HEIDELBERGCEMENT plans to retrofit its plant in Sweden to capture 1.8m t/y of CO2, and become what it says will be the world’s first carbon-neutral cement plant.
The company says a feasibility study is underway to select the carbon capture technology for its Slite plant on the island of Gotland. It aims to capture the plant’s full emissions by 2030 and these will be stored offshore. It will also increase the share of biofuels used to fuel operations at the plant.
Cement production is estimated to be responsible for around 8% of emissions worldwide; and the Slite plant produces 75% of the cement used for concrete production in Sweden.
HeidelbergCement says its plans build on the work of the carbon capture demonstration project being developed through its subsidiary Norcem in Brevik, Norway. This facility is designed to use amine solvents to capture 400,000 t/y – or 50% of the plant’s emissions – from 2024. Residual heat from the cement plant will help meet the high energy needs of the capture process, which involves heating the amine in a desorber to release the captured CO2.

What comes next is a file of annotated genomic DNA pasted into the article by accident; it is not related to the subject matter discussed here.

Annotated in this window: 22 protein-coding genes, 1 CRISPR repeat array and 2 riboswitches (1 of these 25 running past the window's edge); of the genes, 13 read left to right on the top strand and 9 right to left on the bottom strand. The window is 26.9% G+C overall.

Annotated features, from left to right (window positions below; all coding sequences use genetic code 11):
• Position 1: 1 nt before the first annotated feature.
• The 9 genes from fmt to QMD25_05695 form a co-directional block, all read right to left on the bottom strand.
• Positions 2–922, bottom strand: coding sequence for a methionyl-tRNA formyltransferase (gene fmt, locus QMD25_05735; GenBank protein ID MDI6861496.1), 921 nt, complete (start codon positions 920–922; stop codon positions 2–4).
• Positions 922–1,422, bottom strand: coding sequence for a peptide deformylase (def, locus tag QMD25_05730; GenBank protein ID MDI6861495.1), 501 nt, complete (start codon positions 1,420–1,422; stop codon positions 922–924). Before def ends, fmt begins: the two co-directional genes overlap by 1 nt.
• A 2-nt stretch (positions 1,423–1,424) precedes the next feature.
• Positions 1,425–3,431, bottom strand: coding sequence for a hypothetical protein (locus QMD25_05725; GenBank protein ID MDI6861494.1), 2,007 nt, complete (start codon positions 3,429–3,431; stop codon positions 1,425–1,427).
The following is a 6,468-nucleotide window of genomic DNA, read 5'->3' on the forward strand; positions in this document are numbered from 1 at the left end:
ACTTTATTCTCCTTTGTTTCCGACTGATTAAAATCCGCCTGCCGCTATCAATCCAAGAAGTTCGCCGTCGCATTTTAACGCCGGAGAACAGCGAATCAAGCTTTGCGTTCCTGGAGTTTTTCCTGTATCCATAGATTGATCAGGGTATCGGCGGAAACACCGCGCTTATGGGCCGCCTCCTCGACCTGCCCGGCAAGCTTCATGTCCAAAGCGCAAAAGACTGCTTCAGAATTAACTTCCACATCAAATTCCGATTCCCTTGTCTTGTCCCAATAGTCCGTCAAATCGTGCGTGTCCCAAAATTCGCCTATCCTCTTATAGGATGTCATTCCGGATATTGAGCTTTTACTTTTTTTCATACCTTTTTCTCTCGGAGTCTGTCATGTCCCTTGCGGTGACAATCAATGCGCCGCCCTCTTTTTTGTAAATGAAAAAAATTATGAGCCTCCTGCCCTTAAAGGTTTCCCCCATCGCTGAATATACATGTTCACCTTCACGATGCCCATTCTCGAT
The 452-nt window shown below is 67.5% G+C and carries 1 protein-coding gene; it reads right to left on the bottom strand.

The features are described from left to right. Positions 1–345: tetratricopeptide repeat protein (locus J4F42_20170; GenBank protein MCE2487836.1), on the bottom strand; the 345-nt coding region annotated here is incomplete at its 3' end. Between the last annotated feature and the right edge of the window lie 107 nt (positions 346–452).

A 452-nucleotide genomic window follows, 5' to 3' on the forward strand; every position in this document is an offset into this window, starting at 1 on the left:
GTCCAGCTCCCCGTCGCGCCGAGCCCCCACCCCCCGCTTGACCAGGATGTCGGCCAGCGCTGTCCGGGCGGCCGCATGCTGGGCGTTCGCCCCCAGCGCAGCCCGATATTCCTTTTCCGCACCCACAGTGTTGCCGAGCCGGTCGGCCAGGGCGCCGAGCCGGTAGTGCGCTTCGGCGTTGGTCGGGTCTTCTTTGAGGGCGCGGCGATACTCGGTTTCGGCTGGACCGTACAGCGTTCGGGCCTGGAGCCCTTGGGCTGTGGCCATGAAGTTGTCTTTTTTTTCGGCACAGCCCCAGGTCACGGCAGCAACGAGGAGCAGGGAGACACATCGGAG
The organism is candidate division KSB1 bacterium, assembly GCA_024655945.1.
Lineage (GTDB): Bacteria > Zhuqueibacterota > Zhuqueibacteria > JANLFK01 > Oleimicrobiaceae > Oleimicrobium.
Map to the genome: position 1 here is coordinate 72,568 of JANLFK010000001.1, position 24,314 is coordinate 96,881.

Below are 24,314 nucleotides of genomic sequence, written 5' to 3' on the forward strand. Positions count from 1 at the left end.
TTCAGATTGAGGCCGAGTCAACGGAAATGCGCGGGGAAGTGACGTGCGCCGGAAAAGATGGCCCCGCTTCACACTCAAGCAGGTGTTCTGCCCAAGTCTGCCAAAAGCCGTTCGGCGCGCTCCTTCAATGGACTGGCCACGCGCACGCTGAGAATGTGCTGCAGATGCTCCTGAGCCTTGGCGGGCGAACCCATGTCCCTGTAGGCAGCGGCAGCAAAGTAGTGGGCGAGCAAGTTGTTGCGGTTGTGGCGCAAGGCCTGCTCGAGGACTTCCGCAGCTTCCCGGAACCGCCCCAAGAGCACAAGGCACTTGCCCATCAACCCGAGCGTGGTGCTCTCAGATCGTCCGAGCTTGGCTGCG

“Based on the positive collaboration with the Norwegian government and other partners at our site in Brevik, we have now chosen to significantly ramp up our ambitions for a carbon capture installation in Sweden that is four times larger,” said Giv Brantenberg, General Manager of HeidelbergCement Northern Europe.
In 2019, HeidelbergCement set targets to reduce its emissions in line with the Paris Climate targets.
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